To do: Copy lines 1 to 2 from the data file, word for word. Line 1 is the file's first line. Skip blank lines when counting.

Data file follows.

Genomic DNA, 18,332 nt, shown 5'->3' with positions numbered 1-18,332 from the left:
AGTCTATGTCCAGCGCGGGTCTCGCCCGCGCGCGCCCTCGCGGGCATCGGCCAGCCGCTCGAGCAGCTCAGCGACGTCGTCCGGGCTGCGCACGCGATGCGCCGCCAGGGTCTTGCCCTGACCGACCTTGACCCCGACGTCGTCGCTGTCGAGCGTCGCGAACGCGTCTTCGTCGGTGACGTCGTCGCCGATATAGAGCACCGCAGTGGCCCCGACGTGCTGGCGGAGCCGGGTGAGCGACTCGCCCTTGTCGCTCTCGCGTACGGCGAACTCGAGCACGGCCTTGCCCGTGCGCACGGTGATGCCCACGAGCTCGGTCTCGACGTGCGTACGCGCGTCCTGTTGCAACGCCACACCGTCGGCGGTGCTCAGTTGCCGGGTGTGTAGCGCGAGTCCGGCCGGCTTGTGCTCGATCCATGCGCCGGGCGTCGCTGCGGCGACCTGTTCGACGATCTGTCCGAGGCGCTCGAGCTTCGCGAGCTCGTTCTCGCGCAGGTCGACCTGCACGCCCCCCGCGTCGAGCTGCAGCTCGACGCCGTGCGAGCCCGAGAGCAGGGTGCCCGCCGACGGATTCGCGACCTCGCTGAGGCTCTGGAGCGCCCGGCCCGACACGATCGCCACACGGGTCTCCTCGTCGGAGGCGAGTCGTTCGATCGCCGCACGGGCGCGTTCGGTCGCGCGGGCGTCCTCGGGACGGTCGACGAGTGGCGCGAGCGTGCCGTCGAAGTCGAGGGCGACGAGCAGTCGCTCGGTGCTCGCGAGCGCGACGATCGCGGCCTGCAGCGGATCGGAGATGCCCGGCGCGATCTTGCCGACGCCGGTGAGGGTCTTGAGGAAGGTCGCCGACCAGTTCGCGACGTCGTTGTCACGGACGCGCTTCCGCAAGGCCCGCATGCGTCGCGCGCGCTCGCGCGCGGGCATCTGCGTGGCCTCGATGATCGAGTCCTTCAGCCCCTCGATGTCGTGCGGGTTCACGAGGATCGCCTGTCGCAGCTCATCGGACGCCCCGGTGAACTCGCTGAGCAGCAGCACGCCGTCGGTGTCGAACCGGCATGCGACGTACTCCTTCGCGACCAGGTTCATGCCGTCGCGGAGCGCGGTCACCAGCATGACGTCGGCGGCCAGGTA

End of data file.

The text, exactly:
Genomic DNA, 18,332 nt, shown 5'->3' with positions numbered 1-18,332 from the left:
AGTCTATGTCCAGCGCGGGTCTCGCCCGCGCGCGCCCTCGCGGGCATCGGCCAGCCGCTCGAGCAGCTCAGCGACGTCGTCCGGGCTGCGCACGCGATGCGCCGCCAGGGTCTTGCCCTGACCGACCTTGACCCCGACGTCGTCGCTGTCGAGCGTCGCGAACGCGTCTTCGTCGGTGACGTCGTCGCCGATATAGAGCACCGCAGTGGCCCCGACGTGCTGGCGGAGCCGGGTGAGCGACTCGCCCTTGTCGCTCTCGCGTACGGCGAACTCGAGCACGGCCTTGCCCGTGCGCACGGTGATGCCCACGAGCTCGGTCTCGACGTGCGTACGCGCGTCCTGTTGCAACGCCACACCGTCGGCGGTGCTCAGTTGCCGGGTGTGTAGCGCGAGTCCGGCCGGCTTGTGCTCGATCCATGCGCCGGGCGTCGCTGCGGCGACCTGTTCGACGATCTGTCCGAGGCGCTCGAGCTTCGCGAGCTCGTTCTCGCGCAGGTCGACCTGCACGCCCCCCGCGTCGAGCTGCAGCTCGACGCCGTGCGAGCCCGAGAGCAGGGTGCCCGCCGACGGATTCGCGACCTCGCTGAGGCTCTGGAGCGCCCGGCCCGACACGATCGCCACACGGGTCTCCTCGTCGGAGGCGAGTCGTTCGATCGCCGCACGGGCGCGTTCGGTCGCGCGGGCGTCCTCGGGACGGTCGACGAGTGGCGCGAGCGTGCCGTCGAAGTCGAGGGCGACGAGCAGTCGCTCGGTGCTCGCGAGCGCGACGATCGCGGCCTGCAGCGGATCGGAGATGCCCGGCGCGATCTTGCCGACGCCGGTGAGGGTCTTGAGGAAGGTCGCCGACCAGTTCGCGACGTCGTTGTCACGGACGCGCTTCCGCAAGGCCCGCATGCGTCGCGCGCGCTCGCGCGCGGGCATCTGCGTGGCCTCGATGATCGAGTCCTTCAGCCCCTCGATGTCGTGCGGGTTCACGAGGATCGCCTGTCGCAGCTCATCGGACGCCCCGGTGAACTCGCTGAGCAGCAGCACGCCGTCGGTGTCGAACCGGCATGCGACGTACTCCTTCGCGACCAGGTTCATGCCGTCGCGGAGCGCGGTCACCAGCATGACGTCGGCGGCCAGGTA